There would be different levels of servitization that could be divided into:

  • Basic or product service: the product itself and some related elements (warranties, spare parts, etc.). Once it leaves the factory, aside from compliance with current regulations, it no longer has anything to do with the manufacturer, nor does it provide any income.
  • Intermediate or after-sales service: this involves a closer relationship with the customer for a longer period of time (this could be insurance, maintenance agreements or incident attention, etc.). This would include product reconditioning or maintenance contracts.
  • Advanced service: The user does not 'buy' the product, but can pay for its use with a subscription model. These would be fleet management or monitoring solutions or any of the 'as-a-service' solutions now marketed in the technology sector.

Servitization models in the industry 

Although the theory of servitization is clear: moving from product to service, not all companies can approach it in the same way. Depending on their sector or type of product, they will have to opt for one of these different options:

Product model or industrial servitization

The company will continue to produce, 'manufacture' its products and accompany them with certain services such as warranties or after-sales service, thus taking advantage of its expertise to offer added value to the customer.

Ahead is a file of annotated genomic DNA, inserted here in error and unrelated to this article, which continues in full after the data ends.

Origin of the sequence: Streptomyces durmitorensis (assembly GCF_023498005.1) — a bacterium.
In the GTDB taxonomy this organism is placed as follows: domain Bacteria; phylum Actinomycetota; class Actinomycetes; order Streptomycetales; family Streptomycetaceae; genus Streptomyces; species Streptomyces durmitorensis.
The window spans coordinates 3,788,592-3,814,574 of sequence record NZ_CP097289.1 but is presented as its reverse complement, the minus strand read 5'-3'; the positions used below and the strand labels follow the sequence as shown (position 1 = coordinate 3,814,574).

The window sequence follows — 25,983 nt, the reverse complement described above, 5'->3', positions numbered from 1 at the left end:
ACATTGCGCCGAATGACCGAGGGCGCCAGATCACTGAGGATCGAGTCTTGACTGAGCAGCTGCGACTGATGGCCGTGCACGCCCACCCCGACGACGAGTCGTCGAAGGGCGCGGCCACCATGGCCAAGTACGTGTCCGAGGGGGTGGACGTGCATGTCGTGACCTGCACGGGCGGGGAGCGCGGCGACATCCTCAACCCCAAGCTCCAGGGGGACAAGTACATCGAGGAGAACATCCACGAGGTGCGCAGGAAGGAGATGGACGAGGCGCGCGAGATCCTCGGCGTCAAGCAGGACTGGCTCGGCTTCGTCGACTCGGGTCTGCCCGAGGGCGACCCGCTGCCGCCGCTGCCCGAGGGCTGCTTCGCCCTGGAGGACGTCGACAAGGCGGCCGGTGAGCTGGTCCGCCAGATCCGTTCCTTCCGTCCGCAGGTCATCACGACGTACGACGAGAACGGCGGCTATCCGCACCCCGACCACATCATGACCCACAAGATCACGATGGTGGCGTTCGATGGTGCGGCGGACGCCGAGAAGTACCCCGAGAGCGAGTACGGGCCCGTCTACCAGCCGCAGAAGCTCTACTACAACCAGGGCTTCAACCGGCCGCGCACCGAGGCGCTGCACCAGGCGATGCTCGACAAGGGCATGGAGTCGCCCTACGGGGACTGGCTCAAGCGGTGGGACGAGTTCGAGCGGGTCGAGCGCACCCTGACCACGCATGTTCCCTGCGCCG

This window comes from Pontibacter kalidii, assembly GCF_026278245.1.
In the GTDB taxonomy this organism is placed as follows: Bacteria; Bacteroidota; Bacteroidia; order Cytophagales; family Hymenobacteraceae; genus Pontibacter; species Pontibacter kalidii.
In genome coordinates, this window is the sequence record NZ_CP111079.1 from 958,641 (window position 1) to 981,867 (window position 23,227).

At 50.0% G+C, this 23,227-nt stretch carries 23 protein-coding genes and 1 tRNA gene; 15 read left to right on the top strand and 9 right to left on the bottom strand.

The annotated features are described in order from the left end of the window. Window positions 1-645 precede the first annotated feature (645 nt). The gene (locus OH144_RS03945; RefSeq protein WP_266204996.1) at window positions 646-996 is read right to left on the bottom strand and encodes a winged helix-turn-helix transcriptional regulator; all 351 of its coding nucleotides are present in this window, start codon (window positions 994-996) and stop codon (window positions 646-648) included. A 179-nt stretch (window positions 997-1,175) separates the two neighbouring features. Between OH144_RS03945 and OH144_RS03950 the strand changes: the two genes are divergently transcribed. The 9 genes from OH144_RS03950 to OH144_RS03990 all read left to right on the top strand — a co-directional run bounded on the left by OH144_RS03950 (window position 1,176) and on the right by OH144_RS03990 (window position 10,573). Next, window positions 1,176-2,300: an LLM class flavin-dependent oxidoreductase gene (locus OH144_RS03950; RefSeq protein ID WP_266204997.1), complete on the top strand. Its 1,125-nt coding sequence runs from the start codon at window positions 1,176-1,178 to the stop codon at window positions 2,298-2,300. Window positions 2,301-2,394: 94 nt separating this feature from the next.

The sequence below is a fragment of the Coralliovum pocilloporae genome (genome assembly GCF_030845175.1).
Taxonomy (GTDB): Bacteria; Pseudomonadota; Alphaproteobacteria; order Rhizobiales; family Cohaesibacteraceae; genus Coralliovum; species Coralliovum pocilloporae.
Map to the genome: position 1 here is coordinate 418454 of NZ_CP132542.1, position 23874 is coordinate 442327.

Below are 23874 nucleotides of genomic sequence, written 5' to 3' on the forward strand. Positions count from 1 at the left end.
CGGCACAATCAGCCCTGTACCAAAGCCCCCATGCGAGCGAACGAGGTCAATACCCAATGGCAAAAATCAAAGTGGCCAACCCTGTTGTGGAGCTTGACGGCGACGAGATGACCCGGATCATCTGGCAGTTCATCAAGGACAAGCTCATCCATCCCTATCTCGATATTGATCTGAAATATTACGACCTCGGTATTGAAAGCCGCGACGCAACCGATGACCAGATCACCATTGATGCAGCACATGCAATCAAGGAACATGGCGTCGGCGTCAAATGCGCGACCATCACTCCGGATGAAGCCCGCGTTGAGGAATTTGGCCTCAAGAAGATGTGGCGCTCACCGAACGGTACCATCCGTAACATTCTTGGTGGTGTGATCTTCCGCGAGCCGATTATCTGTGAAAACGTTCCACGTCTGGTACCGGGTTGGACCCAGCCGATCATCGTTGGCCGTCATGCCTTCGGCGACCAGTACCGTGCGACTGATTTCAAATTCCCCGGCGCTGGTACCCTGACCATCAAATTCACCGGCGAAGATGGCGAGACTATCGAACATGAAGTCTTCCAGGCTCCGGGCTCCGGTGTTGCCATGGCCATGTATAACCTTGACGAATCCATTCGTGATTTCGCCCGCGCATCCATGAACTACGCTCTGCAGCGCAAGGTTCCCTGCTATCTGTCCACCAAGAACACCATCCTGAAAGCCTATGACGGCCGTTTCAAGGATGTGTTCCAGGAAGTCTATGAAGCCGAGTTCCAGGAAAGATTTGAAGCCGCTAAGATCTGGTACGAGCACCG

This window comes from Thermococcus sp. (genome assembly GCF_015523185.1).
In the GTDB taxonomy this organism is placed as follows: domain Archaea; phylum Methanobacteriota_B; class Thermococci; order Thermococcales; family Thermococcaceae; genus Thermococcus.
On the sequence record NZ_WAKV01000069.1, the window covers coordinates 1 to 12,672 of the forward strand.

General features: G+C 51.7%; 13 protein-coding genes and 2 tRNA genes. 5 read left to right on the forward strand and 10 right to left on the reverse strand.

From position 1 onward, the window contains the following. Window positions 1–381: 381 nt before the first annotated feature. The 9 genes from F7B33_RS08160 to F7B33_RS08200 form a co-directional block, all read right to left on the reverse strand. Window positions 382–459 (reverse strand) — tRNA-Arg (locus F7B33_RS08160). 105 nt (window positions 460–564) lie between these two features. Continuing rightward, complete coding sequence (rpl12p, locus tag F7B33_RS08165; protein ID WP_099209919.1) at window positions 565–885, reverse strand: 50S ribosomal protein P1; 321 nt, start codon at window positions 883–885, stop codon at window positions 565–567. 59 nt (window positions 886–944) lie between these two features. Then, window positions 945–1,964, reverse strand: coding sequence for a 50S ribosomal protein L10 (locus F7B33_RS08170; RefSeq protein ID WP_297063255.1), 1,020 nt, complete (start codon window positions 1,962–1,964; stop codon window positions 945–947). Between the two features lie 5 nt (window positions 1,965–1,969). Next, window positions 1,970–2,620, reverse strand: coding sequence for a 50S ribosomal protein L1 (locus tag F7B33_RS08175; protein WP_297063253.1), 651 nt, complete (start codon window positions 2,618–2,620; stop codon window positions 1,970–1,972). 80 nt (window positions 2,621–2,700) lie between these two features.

Performance model or value servitization 

This consists of a 180º turnaround to create new products, almost always digital, that the customer can apply to their processes or their day-to-day life and that completely change the relationship between supplier and customer.

Sales model or commercial servitization

New ways of engaging with the customer are created, and to this end, the traditional form of production may be altered.

All three models boost the digital transformation, which must cover all departments of the company. It’s not enough to just change the marketing or sales strategy if the rest of the areas do not follow suit. A profound transformation of the company is required. 

Edge computing, the Internet of Things (IoT) and associated sensors play an important role here and are key to making the servitized enterprise work.

The data collected from sensors will help the industry define the status of the components or to resolve maintenance incidents before they occur.

Barbara, the Cybersecure Edge Platform for industrial product servitization

Barbara's Cybersecure Edge platform for industrial product servitization provides the software infrastructure needed to achieve these goals and bring about this transformation to smart industry.

It brings advanced connectivity to the required industrial devices and provides remote update capability for automated ("zero-touch") deployment.

Beyond connectivity and intelligence, the devices are equipped with the necessary security for their future commercialization in accordance with the EU Cybersecurity Act.

Barbara is platform and hardware independent, which gives it greater flexibility to integrate with third parties.

Taking into consideration the different types of hardware available, both connectivity and sensors, a flexible and cybersecure technology becomes indispensable.

Also, in any Industrial IoT project, scalability is the most critical part. How to make the project scalable in time and resources?

For the deployment of the devices and their management, Barbara has developed the Barbara OS management panel that allows remote maintenance of the devices' service life. Through the console we can perform updates, configuration changes and respond to incidents centrally in real time.

Contact us to learn more.